By Ann Liguori
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AUGUSTA, Ga. (CBSNewYork) -- The game can make a champion and also break a champion's heart.
This time, it broke Jordan Spieth's heart as his epic meltdown on "Amen Corner" during the final round of The Masters transformed his five-shot lead through nine to a three-shot deficit three holes later.
It was an epic collapse for sure, but I believe he'll learn from this experience and come back an even better player.
Spieth shows how resilient he is on the course, often making birdies after bogies. He did that several times over the weekend.
Following his three-hole disaster, Spieth could have continued into a downward spiral. Instead, he birdied the 13th and the 15th and just missed a birdie on the 16th. The 22-year-old Texan finished tied for second place with Lee Westwood, three shots behind the winner, Danny Willett. But after such a disastrous turn of events, a less mentally tough player could have continued to fall.
After the round, Spieth spoke to reporters near the clubhouse, not in the interview room. When asked what happened, he said, "I went bogey, bogey, quad. I went 5, 5, 7. It was a dream come true front nine. And I knew par was good enough and maybe that was what hurt me, just wasn't quite aggressive at the ball with my 3-wood, 6-iron on 10. And then the drive on 11. Just a lapse of concentration on 12 and it cost me."
When asked how disappointed he was, he replied, "It's a tough one ... my lead was five with nine holes to play. I knew that those two bogies weren't going to hurt me. I didn't take that extra deep breath and really focus on my line on 12. Instead I went up and I just put a quick swing on it."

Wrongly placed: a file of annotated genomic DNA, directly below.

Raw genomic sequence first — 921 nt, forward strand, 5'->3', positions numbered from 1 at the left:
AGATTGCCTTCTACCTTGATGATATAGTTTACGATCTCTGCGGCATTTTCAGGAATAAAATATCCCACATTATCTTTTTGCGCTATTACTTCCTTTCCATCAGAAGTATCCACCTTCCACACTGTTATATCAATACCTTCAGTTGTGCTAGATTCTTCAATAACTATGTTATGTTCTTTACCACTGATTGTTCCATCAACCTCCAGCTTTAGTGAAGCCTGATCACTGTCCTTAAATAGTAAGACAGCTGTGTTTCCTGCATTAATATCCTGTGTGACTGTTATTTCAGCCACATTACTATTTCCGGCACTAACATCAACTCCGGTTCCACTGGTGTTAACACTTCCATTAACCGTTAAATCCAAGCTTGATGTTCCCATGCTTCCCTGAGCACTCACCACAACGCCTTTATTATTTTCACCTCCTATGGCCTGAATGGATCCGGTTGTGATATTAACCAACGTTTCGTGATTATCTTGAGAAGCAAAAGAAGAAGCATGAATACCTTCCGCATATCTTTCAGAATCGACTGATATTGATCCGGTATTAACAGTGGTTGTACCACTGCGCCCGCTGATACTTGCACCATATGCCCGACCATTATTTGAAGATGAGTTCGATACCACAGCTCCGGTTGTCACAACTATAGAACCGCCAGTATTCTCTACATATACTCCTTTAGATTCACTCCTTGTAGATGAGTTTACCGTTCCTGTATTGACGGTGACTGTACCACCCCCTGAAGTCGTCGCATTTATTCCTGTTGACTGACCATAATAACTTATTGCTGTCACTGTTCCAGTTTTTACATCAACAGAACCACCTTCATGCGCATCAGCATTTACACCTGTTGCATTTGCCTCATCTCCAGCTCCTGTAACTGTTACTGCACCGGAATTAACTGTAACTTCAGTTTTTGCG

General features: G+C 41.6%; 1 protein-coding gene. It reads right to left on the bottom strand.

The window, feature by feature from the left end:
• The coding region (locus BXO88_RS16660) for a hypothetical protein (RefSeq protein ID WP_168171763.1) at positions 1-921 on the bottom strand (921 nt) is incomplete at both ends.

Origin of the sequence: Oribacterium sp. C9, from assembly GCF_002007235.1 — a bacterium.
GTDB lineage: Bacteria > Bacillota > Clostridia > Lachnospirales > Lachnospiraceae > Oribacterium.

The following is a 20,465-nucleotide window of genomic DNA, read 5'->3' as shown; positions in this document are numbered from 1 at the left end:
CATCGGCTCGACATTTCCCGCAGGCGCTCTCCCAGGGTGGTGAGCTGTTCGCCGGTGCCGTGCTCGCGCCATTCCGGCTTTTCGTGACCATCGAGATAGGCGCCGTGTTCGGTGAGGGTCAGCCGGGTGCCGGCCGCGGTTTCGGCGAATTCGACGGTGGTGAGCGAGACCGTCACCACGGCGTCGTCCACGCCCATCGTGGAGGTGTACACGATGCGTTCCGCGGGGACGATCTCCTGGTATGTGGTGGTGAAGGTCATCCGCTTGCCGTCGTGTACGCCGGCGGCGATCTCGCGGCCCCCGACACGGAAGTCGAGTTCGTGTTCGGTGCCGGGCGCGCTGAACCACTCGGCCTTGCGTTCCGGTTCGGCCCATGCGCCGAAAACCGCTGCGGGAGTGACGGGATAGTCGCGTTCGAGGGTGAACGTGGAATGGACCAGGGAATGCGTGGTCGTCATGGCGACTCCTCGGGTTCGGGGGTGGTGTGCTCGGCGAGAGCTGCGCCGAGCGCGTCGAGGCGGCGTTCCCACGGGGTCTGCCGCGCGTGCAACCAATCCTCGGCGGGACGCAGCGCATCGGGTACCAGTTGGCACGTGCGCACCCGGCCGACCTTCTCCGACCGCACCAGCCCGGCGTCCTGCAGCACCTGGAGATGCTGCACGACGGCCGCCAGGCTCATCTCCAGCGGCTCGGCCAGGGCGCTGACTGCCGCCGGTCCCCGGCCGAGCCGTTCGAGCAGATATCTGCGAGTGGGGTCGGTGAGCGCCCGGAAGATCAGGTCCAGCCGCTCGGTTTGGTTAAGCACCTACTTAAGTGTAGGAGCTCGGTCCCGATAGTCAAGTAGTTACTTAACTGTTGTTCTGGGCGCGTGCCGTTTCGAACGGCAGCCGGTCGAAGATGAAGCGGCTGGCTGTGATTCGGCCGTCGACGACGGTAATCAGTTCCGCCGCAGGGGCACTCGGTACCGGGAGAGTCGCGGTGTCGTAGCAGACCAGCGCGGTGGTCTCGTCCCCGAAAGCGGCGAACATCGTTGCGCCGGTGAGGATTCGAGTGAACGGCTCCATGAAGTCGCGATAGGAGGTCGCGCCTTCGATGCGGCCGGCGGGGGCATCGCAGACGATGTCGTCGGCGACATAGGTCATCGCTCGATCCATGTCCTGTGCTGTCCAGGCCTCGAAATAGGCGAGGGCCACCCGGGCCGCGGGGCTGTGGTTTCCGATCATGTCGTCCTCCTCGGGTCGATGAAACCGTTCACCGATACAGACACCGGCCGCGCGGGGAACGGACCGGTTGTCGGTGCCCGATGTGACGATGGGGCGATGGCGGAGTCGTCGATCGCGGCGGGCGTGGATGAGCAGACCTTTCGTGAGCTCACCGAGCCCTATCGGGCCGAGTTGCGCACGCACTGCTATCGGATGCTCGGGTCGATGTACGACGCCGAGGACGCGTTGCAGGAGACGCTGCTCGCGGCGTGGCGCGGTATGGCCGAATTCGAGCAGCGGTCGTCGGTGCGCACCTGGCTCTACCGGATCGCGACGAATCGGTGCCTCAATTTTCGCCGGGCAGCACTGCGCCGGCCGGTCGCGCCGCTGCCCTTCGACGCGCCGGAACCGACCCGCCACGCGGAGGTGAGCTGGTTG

Spieth got a lot of support from the galleries, which helped him in his effort to rally.
"It was very, very cool what the patrons here did for me," Spieth said. "And they almost brought me back into it. I played 13, made birdie. Bad drive on 14, made up for it. Birdied 15 and all of a sudden they believed I could do it and it helped me believe I could do it."
Spieth had a birdie opportunity on the 16th, which had he made it would have moved him within two shots of the lead with three holes to play.
"And I just ... the putt I ... I made a putt last year on 16. I missed one this year. Who knows what happens at the end?" he said. "But, yeah, it was ... of course we're going to fight back, you know? There's no give-up in us. We tried, but it just was one bad swing."
The bottom line is, Spieth came into this Masters with less than his A-game. He knew it. He tried to overcome it and was on top of the leaderboard for three and a half rounds, before the bottom fell out.
Playing in just his second Masters, Englishman Willett birdied three of his last six holes to shoot a bogey-free, 5-under 67 for his first major championship. Willett also became the first European to win at Augusta since 1999.
Spieth tried to put on a smile when he put the Green Jacket on Willet, but he did a bad job faking it. He looked angry at himself. But expect him to put it all in perspective, appreciate the year he had in 2015 even more, and get back to work.
"Big picture, this one will hurt," Spieth said. "It will take a while."
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